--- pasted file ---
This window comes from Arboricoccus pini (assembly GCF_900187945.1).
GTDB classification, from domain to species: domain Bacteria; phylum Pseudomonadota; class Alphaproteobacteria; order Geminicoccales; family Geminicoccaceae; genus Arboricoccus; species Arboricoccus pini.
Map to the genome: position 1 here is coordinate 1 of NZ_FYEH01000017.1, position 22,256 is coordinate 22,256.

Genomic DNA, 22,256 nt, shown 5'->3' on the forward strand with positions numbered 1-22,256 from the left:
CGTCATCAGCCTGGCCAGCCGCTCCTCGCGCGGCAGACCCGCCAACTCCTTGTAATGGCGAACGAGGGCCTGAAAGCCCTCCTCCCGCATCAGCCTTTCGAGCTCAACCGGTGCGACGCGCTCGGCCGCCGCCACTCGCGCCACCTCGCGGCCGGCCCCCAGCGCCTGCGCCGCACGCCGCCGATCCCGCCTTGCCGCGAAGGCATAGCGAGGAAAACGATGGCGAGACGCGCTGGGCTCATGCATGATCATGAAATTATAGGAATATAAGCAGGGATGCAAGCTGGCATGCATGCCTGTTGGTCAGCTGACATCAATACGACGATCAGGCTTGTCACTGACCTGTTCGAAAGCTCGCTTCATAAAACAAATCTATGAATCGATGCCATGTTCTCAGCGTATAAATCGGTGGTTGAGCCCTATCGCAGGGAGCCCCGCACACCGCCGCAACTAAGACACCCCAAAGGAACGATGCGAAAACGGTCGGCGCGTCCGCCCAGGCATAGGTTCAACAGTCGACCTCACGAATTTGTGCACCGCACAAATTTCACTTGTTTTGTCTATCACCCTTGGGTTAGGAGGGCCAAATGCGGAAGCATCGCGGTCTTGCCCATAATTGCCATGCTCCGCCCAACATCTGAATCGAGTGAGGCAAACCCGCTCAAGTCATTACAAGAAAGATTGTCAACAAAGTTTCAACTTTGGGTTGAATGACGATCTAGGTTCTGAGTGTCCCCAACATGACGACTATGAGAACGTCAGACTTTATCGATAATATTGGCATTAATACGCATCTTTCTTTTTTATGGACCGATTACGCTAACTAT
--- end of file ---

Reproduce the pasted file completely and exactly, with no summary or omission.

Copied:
This window comes from Arboricoccus pini (assembly GCF_900187945.1).
GTDB classification, from domain to species: domain Bacteria; phylum Pseudomonadota; class Alphaproteobacteria; order Geminicoccales; family Geminicoccaceae; genus Arboricoccus; species Arboricoccus pini.
Map to the genome: position 1 here is coordinate 1 of NZ_FYEH01000017.1, position 22,256 is coordinate 22,256.

Genomic DNA, 22,256 nt, shown 5'->3' on the forward strand with positions numbered 1-22,256 from the left:
CGTCATCAGCCTGGCCAGCCGCTCCTCGCGCGGCAGACCCGCCAACTCCTTGTAATGGCGAACGAGGGCCTGAAAGCCCTCCTCCCGCATCAGCCTTTCGAGCTCAACCGGTGCGACGCGCTCGGCCGCCGCCACTCGCGCCACCTCGCGGCCGGCCCCCAGCGCCTGCGCCGCACGCCGCCGATCCCGCCTTGCCGCGAAGGCATAGCGAGGAAAACGATGGCGAGACGCGCTGGGCTCATGCATGATCATGAAATTATAGGAATATAAGCAGGGATGCAAGCTGGCATGCATGCCTGTTGGTCAGCTGACATCAATACGACGATCAGGCTTGTCACTGACCTGTTCGAAAGCTCGCTTCATAAAACAAATCTATGAATCGATGCCATGTTCTCAGCGTATAAATCGGTGGTTGAGCCCTATCGCAGGGAGCCCCGCACACCGCCGCAACTAAGACACCCCAAAGGAACGATGCGAAAACGGTCGGCGCGTCCGCCCAGGCATAGGTTCAACAGTCGACCTCACGAATTTGTGCACCGCACAAATTTCACTTGTTTTGTCTATCACCCTTGGGTTAGGAGGGCCAAATGCGGAAGCATCGCGGTCTTGCCCATAATTGCCATGCTCCGCCCAACATCTGAATCGAGTGAGGCAAACCCGCTCAAGTCATTACAAGAAAGATTGTCAACAAAGTTTCAACTTTGGGTTGAATGACGATCTAGGTTCTGAGTGTCCCCAACATGACGACTATGAGAACGTCAGACTTTATCGATAATATTGGCATTAATACGCATCTTTCTTTTTTATGGACCGATTACGCTAACTAT